Duran Duran’s John Taylor Talks New Orleans Gig, Dining at Galatoire’s

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When British pop and dance maestros Duran Duran arrive at the Smoothie King Center on April 24, the guys will not only cart out a lengthy catalog of radio hits, but will also bring one of their biggest influences along for the ride: disco-funk favorite Chic, featuring guitarist, producer and all-around music heavyweight, Nile Rodgers.

Duran's last appearance in New Orleans was at VooDoo Fest 2006, and last visit to the region was in August, 2012, with a small-venue gig at Hard Rock Casino in Biloxi.

Now, with a renewed vigor, new album and pretty darn cool touring partners, the band is booking stadiums as it used to, back when "Hungry Like the Wolf" and "Rio" were cranked out repeatedly for hordes of young pop fans, back when ruffled, New Romantic-style shirts and fluffy, but unabashedly fun music were all the rage.

Duran Duran bassist John Taylor is the guy responsible for plucking out the funk, for tempering the band's synth-heavy, new wave sound by adding a sorta-groovy underlayer.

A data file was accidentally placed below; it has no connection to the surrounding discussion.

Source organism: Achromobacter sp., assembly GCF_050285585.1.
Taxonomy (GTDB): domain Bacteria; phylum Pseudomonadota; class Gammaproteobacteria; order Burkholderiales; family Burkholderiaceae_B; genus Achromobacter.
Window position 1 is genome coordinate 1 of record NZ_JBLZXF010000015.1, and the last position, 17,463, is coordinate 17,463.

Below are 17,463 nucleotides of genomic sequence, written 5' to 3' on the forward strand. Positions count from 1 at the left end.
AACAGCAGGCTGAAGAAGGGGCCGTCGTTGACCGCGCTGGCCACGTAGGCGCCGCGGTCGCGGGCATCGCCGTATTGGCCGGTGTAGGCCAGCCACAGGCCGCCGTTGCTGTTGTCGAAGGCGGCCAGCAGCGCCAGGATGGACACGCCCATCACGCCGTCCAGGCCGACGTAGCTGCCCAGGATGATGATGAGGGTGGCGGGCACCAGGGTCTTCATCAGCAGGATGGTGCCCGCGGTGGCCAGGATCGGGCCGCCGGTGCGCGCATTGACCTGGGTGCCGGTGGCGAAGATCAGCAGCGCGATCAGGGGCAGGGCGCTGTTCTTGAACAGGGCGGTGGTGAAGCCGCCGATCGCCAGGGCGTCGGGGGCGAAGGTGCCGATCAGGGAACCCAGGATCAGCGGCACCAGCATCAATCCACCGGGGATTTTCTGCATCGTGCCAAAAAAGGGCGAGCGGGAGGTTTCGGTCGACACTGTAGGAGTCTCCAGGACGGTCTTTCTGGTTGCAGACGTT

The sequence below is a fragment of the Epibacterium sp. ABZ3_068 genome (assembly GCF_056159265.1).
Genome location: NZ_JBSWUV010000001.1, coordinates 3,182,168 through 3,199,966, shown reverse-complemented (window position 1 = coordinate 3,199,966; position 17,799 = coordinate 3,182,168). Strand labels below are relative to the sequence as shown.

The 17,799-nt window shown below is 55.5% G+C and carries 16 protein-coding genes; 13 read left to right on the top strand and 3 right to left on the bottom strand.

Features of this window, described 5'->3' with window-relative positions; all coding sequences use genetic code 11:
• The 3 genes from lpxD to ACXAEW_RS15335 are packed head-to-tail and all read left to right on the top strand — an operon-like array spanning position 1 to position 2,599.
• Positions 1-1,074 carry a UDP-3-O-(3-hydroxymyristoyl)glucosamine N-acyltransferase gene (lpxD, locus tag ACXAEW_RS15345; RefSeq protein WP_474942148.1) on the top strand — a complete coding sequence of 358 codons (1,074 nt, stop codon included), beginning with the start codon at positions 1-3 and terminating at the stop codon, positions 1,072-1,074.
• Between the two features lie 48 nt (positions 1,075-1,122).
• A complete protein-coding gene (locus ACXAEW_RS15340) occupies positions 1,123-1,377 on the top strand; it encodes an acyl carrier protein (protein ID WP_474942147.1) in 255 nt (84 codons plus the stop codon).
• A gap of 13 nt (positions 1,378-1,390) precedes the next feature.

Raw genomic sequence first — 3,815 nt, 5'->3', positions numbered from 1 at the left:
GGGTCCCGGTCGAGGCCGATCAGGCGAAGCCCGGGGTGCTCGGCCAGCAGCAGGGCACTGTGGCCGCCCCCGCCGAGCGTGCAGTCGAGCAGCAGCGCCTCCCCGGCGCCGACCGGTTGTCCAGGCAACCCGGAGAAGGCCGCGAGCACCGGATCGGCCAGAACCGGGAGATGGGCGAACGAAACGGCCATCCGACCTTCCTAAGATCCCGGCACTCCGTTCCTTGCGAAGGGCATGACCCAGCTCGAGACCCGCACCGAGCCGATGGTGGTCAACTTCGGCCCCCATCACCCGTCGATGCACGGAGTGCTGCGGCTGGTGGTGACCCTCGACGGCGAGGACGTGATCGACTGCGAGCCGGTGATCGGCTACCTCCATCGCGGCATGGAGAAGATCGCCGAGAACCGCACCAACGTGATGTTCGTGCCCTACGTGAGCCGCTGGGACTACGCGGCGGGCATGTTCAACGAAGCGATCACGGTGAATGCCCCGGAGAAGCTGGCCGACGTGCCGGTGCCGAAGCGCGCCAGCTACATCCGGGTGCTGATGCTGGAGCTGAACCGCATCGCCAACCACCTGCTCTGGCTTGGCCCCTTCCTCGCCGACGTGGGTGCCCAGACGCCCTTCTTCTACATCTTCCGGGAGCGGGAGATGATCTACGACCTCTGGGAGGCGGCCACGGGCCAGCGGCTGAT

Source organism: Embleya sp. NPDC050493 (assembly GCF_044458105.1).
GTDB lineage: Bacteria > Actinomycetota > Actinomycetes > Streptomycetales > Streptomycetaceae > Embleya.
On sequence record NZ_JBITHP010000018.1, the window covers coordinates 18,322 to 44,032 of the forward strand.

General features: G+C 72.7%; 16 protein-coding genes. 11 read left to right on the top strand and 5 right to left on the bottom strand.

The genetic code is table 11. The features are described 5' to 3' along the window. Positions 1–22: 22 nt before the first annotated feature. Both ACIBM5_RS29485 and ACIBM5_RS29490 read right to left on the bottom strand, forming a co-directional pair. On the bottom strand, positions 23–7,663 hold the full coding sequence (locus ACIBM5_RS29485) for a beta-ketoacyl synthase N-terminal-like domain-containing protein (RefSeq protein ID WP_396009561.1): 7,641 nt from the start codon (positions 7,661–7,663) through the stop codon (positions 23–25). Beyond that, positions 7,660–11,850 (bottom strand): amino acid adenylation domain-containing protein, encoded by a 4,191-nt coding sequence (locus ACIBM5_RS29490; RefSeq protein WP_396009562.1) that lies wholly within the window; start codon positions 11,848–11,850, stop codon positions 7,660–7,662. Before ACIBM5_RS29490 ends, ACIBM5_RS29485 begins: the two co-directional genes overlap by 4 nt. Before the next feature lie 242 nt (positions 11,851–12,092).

He talked a bit about his upcoming date with New Orleans.

"Architecturally I love it," he said, of the city. "I love walking around the town, the French Quarter ... but I've not spent a great deal of time there."

"Food-wise, it's my intention to get to Galatoire's," he said. "Last time I was there, my wife and I went there and it was a pleasure, so that's on the list."

Getting back into big venues -- such as the Smoothie King Center -- is a treat.

Taylor said "everybody" likes to play "a venue like your arena, where we really get to put on a night, where we get to present a night of music as we'd really want to present it," he said.

He describes touring with Chic, featuring guitarist and mega-producer Rodgers, almost as if it were a full circle moment. It's part of what made the return to stadiums possible.

"I would not have ever thought it possible," Taylor said, of touring together. "It's kind of amazing that it's happening. It's a testament to everyone's staying power that we were able to put this together at this point in our lives and in our careers."

He said going on the road together was actually Rodgers' idea.

"The whole relationship with Nile, and the whole Chic organization, has been kind of a little amazing to me," Taylor said.

That relationship runs deep. In recent years, Rodgers has worked with Daft Punk, Avicii and Adam Lambert. But long before, he shaped sounds that have now become classics. After Rodgers scored a number of hits with Chic ("Le Freak," "I Want Your Love," "Everybody Dance"), he went on to leave his mark on everything from Sister Sledge's "We are Family" to Bowie's "Let's Dance."

Rodgers remixed mid-1980s Duran Duran hits such as "The Reflex" and would later act as co-producer and session musician on the band's 1986 album, "Notorious." The record sort of signaled a new sound direction -- brass-ward -- for the then-struggling outfit that began presenting every few years as a new incarnation, with a rotating lineup.